Keep Columbus Weird
My life, my soul, my magic – MY CHOICE!
Awakening is older than tradition. Long before occult societies appeared to guide and protect their mages, people with talent simply shaped their own Paths. Some gathered together for mutual benefit, whereas others made shit up as they went along. In Ascension War terms, such people are considered Orphans: poor little mages with no home to speak of.
Typically, an orphan either practices by himself or belongs to a small group. Again, there’s no common thread between such groups. One might be a rock band, another a church choir, a third could be a witch family, and a fourth might read Tarot cards in a graveyard each Saturday night. As usual, elders tend to dominate the group; in this case, though, the word “elder” is defined more by mystic accomplishment or personal charisma than by age or an appointed title.
Leaders within an orphan sect can be brilliant, brutal, seductive, or persuasive. One could dominate his tribe through sex, drugs, and occult babble, and another might have a knack for scamming free meals at the homeless shelter. With few exceptions, the group’s rules depend upon a leader’s whims and his ability to enforce them within that group.
In the old days, most societies had initiatory rites that ushered people into adulthood, a trade, or a mystic pursuit. Guided by elders, the initiates would learn the things they needed to know in order to function in that new capacity. Magickal and spiritual initiations were part of most pre-industrial societies, and some of those groups became (or joined) the Traditions and Crafts we know today. Certain regions still have such groups today, but they’re hard to find in the industrialized world.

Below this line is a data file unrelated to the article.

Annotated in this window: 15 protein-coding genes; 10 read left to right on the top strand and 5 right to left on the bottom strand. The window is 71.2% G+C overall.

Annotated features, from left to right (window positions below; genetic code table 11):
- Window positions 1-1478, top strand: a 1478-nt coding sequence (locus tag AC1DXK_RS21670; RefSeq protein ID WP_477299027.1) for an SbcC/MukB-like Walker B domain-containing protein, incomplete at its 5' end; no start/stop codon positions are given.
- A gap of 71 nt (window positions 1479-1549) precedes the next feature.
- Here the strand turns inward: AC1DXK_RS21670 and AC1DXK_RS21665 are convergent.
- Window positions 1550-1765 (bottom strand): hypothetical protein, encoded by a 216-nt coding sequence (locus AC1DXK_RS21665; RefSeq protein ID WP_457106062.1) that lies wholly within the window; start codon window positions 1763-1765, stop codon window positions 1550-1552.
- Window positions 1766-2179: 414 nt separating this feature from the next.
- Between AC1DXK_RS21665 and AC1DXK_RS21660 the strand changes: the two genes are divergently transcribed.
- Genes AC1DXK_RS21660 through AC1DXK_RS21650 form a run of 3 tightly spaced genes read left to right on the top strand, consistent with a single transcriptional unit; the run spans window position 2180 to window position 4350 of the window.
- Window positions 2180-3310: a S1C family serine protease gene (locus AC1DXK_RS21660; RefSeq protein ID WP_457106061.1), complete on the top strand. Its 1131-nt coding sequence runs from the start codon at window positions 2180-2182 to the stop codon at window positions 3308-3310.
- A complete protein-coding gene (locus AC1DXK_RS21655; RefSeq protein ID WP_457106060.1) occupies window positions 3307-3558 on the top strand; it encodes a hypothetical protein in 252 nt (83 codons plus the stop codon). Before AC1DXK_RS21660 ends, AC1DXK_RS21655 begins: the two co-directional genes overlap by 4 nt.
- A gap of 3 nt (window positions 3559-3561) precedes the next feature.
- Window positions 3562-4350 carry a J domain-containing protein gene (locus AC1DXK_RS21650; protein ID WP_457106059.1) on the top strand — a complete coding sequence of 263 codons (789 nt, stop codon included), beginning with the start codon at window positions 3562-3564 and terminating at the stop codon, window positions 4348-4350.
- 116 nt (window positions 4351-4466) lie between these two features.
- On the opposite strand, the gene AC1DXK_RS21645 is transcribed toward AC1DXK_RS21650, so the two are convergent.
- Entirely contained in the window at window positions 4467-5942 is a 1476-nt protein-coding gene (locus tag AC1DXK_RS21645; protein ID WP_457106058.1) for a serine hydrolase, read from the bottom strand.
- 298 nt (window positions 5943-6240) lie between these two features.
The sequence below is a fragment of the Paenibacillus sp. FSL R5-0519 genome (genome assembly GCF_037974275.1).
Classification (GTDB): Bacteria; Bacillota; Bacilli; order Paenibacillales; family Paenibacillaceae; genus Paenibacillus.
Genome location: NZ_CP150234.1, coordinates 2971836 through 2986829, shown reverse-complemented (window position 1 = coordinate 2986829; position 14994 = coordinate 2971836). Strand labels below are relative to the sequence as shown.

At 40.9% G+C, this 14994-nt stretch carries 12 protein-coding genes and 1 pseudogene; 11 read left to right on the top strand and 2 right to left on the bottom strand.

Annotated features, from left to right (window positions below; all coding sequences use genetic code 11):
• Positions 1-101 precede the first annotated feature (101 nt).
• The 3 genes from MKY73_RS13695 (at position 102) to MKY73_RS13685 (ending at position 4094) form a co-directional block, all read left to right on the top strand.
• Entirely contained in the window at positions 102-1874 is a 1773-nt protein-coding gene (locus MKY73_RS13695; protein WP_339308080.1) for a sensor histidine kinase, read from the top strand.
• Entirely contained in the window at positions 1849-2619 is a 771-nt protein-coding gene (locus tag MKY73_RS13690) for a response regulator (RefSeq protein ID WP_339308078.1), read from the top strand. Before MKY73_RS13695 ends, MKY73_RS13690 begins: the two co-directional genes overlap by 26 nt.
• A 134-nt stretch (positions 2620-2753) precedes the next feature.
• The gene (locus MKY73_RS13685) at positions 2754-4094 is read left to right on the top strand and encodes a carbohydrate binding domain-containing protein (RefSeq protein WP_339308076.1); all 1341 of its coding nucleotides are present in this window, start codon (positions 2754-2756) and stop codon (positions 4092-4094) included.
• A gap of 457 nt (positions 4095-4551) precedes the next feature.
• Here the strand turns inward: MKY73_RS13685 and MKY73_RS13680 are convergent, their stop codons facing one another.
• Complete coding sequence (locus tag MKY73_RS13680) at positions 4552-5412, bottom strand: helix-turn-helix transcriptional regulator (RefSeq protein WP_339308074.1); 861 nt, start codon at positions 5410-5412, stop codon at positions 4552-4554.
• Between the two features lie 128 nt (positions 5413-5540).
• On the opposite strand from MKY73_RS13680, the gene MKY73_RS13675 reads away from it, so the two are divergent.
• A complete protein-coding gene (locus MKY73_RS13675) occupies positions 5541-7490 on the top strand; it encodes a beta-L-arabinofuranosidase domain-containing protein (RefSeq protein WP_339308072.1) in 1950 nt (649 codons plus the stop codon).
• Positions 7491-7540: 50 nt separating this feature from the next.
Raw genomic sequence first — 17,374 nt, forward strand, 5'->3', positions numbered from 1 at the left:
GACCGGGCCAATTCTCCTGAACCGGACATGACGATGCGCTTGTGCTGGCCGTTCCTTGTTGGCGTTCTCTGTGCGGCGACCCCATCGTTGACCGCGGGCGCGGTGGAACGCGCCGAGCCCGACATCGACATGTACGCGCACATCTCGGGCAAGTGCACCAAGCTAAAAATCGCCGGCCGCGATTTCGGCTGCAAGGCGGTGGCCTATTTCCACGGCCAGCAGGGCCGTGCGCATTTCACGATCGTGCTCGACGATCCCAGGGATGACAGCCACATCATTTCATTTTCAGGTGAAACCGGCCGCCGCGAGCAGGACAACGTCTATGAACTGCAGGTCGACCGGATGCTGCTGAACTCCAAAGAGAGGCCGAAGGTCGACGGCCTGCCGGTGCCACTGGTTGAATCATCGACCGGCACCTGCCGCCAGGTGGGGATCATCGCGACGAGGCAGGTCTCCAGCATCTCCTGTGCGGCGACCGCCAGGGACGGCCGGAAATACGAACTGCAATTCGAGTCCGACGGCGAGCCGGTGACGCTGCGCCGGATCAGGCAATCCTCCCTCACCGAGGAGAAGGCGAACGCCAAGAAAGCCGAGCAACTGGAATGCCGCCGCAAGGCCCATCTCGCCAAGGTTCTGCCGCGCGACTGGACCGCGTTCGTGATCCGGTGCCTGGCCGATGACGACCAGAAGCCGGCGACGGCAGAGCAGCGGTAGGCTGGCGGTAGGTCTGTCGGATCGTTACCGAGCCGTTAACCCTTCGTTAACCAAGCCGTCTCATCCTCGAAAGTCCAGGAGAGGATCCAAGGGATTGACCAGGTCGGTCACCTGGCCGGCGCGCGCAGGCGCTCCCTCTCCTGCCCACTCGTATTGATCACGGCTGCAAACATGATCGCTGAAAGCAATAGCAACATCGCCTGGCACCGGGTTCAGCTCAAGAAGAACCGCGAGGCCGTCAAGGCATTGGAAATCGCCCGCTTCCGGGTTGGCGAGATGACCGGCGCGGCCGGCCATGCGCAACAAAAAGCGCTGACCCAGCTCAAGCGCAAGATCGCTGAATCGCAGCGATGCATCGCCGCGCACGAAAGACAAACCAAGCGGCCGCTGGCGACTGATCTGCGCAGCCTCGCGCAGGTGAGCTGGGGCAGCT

More often, an orphan mage winds up meeting other folks like himself… usually among street cultures, neotribalists, transhumanists, fantasy fans, New Agers, occult groups, and so on. Thus, initiation can be an exceedingly mixed affair, based more upon the people in charge of the group than upon any shared formalities. Typically, the orphan has to prove herself trustworthy, swear some level of allegiance to the group and its leaders, and demonstrate her skills in service to that group. Consequently, an orphan might wind up in a fringe Christian enclave, a Satanic coven, a Burning Man art collective, a pack of vagabond street kids, a New Age ashram, or any other group that holds a place for people who believe in magic.
Orphans accept almost any worldview that provides a place for magickal powers. Some orphans become technomancers too, focusing their Arts through technological tools and beliefs. Religious creeds, transhumanist philosophy, occult dabbling, and ethnic practices provide the most common focuses for orphan magick, and popular culture that integrates several of them (often known as “gutter magick” or “high eclecticism”) is especially prevalent in the technological world.